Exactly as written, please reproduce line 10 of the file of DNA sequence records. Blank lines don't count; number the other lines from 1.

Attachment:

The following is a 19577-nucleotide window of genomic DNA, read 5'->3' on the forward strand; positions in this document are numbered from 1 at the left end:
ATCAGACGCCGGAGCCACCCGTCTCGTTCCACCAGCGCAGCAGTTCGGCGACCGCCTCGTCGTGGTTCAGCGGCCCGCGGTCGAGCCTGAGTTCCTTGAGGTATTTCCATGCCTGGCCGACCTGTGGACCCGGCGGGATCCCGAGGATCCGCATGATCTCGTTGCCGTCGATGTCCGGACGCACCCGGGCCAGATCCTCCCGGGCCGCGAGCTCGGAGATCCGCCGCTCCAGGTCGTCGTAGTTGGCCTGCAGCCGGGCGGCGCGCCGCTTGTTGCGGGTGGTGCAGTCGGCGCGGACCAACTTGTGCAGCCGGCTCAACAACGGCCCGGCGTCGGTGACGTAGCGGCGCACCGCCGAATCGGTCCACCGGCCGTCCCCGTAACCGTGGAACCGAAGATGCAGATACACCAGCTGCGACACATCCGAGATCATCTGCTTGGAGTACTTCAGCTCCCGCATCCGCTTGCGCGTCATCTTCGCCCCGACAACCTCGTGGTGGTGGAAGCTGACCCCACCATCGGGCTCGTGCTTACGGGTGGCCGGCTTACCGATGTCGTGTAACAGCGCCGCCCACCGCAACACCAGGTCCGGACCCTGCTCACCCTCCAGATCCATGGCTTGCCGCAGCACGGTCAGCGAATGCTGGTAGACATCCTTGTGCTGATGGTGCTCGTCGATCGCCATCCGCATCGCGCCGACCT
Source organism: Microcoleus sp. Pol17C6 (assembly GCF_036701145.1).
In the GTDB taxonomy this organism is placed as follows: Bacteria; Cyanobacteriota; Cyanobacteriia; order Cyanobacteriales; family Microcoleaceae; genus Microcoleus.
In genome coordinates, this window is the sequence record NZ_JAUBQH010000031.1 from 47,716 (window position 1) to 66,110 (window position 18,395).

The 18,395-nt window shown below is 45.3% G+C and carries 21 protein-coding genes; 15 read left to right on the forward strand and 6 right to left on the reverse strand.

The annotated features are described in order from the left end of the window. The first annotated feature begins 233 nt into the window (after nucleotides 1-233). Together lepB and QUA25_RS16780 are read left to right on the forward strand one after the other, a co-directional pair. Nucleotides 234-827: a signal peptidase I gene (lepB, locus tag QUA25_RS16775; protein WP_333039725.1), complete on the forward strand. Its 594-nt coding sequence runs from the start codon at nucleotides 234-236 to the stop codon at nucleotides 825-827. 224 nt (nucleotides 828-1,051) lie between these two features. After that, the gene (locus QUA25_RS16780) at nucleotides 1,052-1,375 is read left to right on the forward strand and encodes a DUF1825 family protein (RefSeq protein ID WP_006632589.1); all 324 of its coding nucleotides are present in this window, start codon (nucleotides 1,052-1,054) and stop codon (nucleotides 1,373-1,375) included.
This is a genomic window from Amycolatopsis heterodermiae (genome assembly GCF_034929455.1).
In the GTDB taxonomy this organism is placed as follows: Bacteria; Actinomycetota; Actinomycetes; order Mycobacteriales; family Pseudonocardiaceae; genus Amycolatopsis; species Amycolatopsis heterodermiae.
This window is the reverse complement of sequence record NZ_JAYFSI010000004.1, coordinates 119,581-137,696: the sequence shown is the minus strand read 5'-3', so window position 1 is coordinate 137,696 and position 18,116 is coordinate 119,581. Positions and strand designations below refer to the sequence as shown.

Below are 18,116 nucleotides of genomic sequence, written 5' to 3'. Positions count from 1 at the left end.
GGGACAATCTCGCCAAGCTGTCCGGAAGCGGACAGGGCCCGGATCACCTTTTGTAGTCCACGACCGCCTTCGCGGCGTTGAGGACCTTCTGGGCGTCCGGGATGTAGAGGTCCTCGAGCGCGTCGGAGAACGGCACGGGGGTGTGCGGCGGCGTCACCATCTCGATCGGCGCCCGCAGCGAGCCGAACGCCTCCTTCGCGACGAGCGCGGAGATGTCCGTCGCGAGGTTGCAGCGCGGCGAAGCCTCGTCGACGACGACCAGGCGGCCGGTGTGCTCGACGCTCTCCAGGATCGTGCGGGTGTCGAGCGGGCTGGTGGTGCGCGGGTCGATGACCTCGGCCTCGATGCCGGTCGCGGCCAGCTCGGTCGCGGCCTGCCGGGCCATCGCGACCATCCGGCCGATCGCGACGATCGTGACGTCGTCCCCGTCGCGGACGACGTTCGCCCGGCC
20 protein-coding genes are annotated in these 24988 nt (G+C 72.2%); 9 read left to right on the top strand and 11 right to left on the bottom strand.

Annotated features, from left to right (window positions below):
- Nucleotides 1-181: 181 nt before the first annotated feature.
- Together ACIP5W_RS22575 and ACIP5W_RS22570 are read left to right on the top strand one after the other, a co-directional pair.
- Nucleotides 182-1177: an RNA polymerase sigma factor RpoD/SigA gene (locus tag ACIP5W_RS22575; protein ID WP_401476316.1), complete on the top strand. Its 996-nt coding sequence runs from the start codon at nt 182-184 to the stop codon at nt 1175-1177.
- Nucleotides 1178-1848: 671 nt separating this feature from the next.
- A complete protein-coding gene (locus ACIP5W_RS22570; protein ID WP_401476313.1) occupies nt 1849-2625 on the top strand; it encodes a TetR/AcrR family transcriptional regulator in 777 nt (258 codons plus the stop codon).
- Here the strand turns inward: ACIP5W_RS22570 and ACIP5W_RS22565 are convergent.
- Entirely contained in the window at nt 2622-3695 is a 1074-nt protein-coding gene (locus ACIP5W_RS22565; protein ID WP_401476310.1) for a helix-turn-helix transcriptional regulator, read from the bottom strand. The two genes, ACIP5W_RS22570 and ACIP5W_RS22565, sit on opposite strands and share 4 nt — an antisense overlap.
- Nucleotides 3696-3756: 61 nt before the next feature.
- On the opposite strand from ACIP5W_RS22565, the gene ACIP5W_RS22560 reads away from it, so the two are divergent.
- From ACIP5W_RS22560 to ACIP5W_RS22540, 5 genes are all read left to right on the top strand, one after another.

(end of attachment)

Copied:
This window is the reverse complement of sequence record NZ_JAYFSI010000004.1, coordinates 119,581-137,696: the sequence shown is the minus strand read 5'-3', so window position 1 is coordinate 137,696 and position 18,116 is coordinate 119,581. Positions and strand designations below refer to the sequence as shown.